Which Joe gave his name to ‘sloppy joes’? We look at five interesting sandwiches and their lexical origins.
(of an environment or habitat) containing plenty of moisture; very wet.
- ‘‘Albania is very rich with hydric resources’, he tells me.’
- ‘Several new studies point to evidence that some organisms with limited capacities to acclimatize to thermal or hydric change may be limited in their ability to survive future climate changes.’
- ‘Communities range from xeric habitats such as scrub and scrubby flatwoods to hydric habitats such as floodplain forest and blackwater stream.’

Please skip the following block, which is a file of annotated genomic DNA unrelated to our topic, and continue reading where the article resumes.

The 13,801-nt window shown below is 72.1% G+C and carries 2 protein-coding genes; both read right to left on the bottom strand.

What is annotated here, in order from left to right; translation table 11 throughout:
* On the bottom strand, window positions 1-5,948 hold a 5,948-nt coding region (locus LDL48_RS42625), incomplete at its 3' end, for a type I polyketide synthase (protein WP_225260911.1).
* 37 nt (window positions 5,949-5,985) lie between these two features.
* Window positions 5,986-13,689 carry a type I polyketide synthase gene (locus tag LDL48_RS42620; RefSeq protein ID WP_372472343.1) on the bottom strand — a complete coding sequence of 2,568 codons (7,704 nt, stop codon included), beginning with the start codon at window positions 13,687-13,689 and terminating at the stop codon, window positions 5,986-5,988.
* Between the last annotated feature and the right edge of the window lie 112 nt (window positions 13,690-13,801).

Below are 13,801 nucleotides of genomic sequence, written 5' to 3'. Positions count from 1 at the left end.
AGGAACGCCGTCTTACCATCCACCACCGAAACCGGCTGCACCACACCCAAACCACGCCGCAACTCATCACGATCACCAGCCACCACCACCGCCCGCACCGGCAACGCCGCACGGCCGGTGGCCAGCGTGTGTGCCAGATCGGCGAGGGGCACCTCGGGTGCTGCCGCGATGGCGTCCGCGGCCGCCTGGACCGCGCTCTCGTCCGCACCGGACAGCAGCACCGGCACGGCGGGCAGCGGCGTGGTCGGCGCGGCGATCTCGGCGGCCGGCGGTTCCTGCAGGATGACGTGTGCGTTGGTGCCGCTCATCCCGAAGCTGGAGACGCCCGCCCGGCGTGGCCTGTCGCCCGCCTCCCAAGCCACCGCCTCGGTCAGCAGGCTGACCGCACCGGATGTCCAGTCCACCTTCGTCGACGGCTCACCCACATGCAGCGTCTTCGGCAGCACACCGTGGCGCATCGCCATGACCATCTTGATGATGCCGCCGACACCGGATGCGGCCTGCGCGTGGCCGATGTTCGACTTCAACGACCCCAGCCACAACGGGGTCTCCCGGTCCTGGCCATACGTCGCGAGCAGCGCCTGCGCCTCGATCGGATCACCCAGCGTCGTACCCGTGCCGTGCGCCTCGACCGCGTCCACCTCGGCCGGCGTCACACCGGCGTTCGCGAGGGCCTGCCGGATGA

- ‘It had the hydric soil characteristic of former wetlands.’
- ‘The soils vary considerably, but share the fact that all are hydric and often subject to flooding.’
Early 20th century: from hydro- + -ic.
Are you looking for a word for a foolish person? We explore twelve interesting words to describe the dunderheads in your life.
Before you run for the hills, let’s run through a list of ‘run’ expressions that are running through our minds.
The definitions of ‘buddy’ and ‘bro’ in the OED have recently been revised. We explore their history and increase in popularity.